When the structure 900 is operated as a tunable oscillator, particularly if distributed feedback Bragg reflectors are used as the coupling elements, the oscillator will have a very high quality factor, or frequency precision. Further, the parameters of the active optical lattice filter may be adjusted to provide a frequency controlled laser signal. A tunable precise laser frequency generator is useful for providing a source color in a dense wavelength division multiplexer in an optical communication system. A source color is also known as an optical line frequency, and corresponds to a laser signal of a specified frequency. A broad-band data sequence is modulated onto this laser signal preferably using a lithium niobate, or an electroabsorption modulator. A laser signal onto which is modulated a data sequence is an optical communication signal. A wavelength division multiplexer is a coupler which combines different optical line frequencies in order to propagate them in parallel down a single optical fiber channel. The wavelength division demultiplexer as discussed in connection with FIG. 4 is used to separate the optical line frequencies at the receiving end of the optical communication system.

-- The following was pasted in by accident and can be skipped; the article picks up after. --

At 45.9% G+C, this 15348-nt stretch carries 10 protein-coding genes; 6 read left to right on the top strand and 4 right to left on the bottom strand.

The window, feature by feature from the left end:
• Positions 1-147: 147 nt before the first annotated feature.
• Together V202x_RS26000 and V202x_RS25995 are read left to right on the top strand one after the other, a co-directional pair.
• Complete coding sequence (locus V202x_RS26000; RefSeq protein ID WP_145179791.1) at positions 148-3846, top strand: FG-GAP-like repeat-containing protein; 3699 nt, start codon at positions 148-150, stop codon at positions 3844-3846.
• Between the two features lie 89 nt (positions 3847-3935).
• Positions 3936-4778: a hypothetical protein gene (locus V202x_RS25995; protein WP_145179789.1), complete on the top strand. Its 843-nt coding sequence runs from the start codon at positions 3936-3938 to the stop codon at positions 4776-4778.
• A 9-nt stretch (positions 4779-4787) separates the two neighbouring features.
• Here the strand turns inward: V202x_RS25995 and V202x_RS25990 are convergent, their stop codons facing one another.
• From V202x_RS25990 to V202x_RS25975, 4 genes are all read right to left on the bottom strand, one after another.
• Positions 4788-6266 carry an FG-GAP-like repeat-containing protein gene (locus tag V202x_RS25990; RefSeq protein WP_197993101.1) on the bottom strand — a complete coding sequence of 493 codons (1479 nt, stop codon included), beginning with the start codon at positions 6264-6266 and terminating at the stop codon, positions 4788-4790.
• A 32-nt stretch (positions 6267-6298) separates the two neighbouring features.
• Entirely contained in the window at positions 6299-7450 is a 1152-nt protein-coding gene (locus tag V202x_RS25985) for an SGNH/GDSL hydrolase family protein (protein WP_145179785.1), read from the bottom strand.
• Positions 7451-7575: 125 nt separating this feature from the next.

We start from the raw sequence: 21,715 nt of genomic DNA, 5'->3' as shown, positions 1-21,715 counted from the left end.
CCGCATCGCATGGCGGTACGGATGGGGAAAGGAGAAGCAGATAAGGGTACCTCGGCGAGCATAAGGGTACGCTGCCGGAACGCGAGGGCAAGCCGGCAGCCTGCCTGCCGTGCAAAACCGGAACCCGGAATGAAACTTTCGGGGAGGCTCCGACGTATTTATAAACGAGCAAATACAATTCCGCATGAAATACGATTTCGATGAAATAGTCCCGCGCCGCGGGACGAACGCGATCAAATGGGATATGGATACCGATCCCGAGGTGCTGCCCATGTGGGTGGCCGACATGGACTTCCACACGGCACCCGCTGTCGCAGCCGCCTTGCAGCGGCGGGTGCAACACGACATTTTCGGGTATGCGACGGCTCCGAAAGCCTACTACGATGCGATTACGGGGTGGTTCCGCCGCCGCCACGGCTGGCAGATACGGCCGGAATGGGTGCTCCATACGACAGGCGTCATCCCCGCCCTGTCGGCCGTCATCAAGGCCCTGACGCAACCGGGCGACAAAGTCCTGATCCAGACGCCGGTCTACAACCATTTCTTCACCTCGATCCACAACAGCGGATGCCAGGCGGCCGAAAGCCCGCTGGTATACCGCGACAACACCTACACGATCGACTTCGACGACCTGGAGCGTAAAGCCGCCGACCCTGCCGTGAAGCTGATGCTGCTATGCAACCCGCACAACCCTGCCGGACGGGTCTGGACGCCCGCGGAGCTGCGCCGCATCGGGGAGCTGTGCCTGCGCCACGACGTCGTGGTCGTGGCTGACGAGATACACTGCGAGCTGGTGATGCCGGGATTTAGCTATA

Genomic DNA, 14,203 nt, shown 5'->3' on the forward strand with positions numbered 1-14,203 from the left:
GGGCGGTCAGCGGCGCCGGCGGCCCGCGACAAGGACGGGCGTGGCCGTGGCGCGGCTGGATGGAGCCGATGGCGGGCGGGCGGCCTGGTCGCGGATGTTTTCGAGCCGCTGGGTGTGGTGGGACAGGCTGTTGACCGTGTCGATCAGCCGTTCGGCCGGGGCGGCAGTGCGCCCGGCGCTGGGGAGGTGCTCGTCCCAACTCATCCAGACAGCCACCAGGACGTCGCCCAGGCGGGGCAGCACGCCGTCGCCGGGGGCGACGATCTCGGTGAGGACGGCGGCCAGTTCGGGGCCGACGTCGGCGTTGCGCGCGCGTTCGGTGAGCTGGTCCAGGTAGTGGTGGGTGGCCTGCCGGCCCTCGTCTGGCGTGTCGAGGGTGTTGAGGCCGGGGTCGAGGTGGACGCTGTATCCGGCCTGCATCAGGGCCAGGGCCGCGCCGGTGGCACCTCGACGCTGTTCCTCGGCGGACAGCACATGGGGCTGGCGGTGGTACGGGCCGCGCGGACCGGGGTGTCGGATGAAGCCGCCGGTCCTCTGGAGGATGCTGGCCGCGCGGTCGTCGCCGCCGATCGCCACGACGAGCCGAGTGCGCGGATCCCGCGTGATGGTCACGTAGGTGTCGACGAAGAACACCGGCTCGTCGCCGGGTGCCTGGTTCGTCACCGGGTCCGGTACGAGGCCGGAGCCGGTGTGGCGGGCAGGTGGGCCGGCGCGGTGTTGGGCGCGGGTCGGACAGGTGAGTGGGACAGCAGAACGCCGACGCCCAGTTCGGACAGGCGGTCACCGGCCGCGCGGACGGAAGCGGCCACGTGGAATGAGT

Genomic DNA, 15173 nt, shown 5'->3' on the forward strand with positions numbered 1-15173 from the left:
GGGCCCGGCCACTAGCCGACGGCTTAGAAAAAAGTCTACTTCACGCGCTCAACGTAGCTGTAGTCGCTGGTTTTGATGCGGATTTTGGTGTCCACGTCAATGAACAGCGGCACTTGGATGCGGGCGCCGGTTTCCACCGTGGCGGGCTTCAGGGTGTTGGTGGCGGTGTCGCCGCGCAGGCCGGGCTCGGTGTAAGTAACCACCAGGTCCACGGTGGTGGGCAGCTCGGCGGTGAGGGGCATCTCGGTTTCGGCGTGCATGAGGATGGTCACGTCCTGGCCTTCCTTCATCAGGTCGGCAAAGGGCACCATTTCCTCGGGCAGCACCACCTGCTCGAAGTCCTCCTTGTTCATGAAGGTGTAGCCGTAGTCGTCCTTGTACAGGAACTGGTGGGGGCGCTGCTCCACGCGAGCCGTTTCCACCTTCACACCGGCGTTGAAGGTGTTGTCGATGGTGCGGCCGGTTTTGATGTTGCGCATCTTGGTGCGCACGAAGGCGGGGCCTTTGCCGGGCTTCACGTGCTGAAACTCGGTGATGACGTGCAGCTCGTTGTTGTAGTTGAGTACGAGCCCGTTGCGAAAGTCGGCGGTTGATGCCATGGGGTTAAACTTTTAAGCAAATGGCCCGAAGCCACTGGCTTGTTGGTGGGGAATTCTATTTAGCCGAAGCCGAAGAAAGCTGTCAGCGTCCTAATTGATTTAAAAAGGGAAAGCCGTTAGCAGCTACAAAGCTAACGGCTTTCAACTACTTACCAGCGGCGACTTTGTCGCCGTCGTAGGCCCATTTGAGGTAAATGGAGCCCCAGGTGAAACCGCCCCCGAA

A control program may be inserted into the logic block 912 to enable optical switching. In this case, the path configuration control input 913 interposed between the network traffic control device 916 and the logic module 912. The network traffic control device 916 is preferably implemented in software or hardware as a part of a link layer or network layer communication protocol stack. The coupling 913 is used to transfer high level network switching and configuration commands relating to the switching of colors to output ports in an optical communications switch. The information received over the coupling 913 is a path configuration control signal which indicates to the control logic 912 to apply a given set of gain values to produce a given transfer function in each optical lattice filter 902, 904. As discussed below, each controlled optical signal processing structure 900 may be used to generate controlled line frequencies in a wavelength division multiplexer. Alternatively, the structure 900 may be operated as an optical lattice filter. In this case a set of such optical lattice filters are preferably configured as a wavelength division demultiplexer as illustrated in FIG. 4. The control logic module preferably performs a table look-up to convert the path configuration control signal into a set of control signal values 908 to apply to the gain blocks 902. The set of control signals 908 are thus applied to each optical lattice filter in the wavelength division demultiplexer in response to the path configuration control signal. By rapidly switching the gains from a first set of values to a second set of values, a different mapping of colors to output ports is produced. The logic module 912 may also preferably include a servo algorithm to continuously tune the system to maintain stable frequencies and transfer functions over a broad range of operating conditions. Servo control algorithms and adaptive filter adjustment algorithms are by now known to skilled artisans.